The Present Study

In our study we used a large representative sample of European and Māori New Zealanders. In both groups, we measured hours spent with outgroup friends per week (cross-group friendship), and warmth towards the outgroup as the dependent variable. We also coded participants' responses by neighborhood, allowing us to assess objective, census level data of the percentage of the neighborhood population that was made up of fellow minority group members (or in the case of European New Zealanders, fellow majority group members).

To ensure that the hypothesized relationships were not just products of extraneous variables, we controlled for income, education, gender, experiences of active harm (e.g., how often participants been physically threatened), cognitions of race-based rejection (that is, expectations of being rejected on the basis of your race), and perceptions of realistic, resource-based threat [11], [25][27]. Experiences of active harm and cognitions of race-based rejection were both used as proxy measures of perceived discrimination.

Methods

Ethics statement

The study was approved by The University of Auckland Human Participants Ethics Committee. Prior to participating in the study participants were given an information sheet detailing the purpose of the study, what was involved in participation, how long data would be stored for, and how data would be used. Participants then provided signed consent. No data was retained or analyzed without signed consent.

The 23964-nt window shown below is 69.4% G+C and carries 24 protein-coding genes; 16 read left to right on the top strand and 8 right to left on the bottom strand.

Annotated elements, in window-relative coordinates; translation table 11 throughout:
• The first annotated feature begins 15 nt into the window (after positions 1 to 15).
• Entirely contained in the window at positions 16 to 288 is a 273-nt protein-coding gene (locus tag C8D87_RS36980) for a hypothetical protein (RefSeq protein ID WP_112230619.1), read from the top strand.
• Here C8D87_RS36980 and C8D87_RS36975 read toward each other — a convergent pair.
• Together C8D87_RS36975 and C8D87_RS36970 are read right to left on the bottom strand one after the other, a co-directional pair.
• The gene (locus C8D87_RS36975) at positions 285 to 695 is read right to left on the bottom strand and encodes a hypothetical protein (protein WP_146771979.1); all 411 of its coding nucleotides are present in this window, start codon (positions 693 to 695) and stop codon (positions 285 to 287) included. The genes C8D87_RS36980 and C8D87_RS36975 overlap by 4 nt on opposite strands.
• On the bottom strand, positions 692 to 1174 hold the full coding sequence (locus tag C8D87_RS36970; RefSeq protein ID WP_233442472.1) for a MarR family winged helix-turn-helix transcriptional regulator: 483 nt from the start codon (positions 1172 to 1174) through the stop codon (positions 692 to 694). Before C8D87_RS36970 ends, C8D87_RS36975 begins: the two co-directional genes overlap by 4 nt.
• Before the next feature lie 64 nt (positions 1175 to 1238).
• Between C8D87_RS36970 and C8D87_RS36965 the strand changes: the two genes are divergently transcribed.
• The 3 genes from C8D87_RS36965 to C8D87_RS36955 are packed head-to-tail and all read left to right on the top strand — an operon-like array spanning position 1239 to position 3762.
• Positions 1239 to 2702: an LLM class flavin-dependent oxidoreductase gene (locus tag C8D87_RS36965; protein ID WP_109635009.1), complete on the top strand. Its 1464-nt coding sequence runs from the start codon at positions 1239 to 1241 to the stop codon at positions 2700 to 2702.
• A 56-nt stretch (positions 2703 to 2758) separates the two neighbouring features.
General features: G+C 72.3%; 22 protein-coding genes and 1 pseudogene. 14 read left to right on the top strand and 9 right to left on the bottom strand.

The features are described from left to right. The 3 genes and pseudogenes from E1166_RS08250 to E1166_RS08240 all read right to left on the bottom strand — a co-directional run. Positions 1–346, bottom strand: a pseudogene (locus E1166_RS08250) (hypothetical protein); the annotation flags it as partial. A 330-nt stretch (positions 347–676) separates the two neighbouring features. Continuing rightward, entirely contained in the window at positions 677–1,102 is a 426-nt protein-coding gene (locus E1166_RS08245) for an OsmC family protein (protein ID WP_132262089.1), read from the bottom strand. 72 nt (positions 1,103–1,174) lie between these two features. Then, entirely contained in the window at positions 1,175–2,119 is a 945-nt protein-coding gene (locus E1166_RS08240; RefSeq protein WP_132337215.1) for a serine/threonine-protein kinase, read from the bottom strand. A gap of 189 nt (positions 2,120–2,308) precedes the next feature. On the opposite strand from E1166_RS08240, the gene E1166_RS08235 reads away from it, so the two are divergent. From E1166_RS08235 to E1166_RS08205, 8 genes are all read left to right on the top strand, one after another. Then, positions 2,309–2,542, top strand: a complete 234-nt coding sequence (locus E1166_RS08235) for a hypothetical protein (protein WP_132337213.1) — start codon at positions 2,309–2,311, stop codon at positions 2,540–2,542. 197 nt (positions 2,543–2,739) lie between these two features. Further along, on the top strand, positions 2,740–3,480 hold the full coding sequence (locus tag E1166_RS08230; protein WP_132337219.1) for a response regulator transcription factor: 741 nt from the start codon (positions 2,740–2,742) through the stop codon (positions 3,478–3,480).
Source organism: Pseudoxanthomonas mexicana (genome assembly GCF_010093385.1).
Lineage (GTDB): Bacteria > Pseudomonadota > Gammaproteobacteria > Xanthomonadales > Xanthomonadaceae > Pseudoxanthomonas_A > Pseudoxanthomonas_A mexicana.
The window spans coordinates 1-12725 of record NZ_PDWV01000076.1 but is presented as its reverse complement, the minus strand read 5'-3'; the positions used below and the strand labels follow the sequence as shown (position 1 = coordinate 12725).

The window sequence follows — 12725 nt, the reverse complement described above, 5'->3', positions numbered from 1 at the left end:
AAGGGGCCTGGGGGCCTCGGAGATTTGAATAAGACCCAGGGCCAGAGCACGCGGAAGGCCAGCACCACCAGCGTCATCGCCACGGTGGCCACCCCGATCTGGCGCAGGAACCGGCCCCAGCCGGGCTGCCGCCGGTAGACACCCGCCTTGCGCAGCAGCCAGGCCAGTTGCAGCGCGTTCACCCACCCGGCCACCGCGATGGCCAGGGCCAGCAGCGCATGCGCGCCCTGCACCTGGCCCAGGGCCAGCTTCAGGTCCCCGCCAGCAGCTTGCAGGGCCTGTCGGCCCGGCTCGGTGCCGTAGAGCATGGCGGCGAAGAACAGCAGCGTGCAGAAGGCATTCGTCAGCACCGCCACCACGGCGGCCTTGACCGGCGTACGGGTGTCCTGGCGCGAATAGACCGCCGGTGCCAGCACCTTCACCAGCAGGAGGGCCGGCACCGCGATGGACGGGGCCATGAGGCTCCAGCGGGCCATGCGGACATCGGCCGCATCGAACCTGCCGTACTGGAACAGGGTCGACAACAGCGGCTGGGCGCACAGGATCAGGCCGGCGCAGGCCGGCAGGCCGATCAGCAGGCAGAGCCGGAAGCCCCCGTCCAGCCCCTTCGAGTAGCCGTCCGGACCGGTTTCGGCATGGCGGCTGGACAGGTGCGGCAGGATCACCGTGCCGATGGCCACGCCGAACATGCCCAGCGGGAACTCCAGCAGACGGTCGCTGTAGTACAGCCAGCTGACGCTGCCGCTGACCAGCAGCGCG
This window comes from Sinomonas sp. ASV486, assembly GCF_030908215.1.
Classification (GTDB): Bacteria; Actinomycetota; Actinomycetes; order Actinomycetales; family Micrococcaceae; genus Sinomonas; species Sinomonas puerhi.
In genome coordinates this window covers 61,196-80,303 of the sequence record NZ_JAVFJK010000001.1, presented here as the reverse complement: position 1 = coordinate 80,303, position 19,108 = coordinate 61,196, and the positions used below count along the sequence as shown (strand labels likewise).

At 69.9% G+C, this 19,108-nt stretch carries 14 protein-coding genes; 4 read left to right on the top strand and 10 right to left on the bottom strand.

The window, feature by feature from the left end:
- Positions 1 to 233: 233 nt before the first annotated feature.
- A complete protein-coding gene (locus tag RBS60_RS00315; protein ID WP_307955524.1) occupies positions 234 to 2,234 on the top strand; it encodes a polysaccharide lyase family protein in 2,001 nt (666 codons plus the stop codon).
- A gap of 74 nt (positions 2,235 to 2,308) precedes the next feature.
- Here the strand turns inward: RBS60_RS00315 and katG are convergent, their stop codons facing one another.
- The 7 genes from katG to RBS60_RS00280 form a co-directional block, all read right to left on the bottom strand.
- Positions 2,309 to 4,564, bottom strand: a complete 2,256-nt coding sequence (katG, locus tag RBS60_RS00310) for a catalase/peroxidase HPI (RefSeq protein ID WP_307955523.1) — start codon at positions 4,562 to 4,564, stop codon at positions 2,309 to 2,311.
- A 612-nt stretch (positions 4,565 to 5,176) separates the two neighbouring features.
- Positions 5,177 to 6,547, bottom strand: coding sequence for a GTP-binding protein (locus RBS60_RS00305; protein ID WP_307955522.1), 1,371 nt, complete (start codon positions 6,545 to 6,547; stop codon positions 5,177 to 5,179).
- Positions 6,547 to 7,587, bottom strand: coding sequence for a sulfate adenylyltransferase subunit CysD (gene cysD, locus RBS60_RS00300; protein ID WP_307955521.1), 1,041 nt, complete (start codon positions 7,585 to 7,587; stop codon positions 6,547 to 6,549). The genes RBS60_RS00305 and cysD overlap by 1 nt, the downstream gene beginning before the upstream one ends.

Participants

This study analyzed data from the 2009 New Zealand Attitudes and Values Survey (NZAVS-2009). The NZAVS-2009 is nationally representative, and sampled a total of 6,518 participants. We restricted our analyses to 4730 (72.6%) of the total sample who identified as New Zealander European (N = 3805) or Māori (N = 925) and who also listed their full residential address, and thus from whom we were able to match individual responses to minority group proportion information. This subsample contained 1911 men and 2819 women with a mean age of 47.85 (SD = 15.50).

Questionnaire measures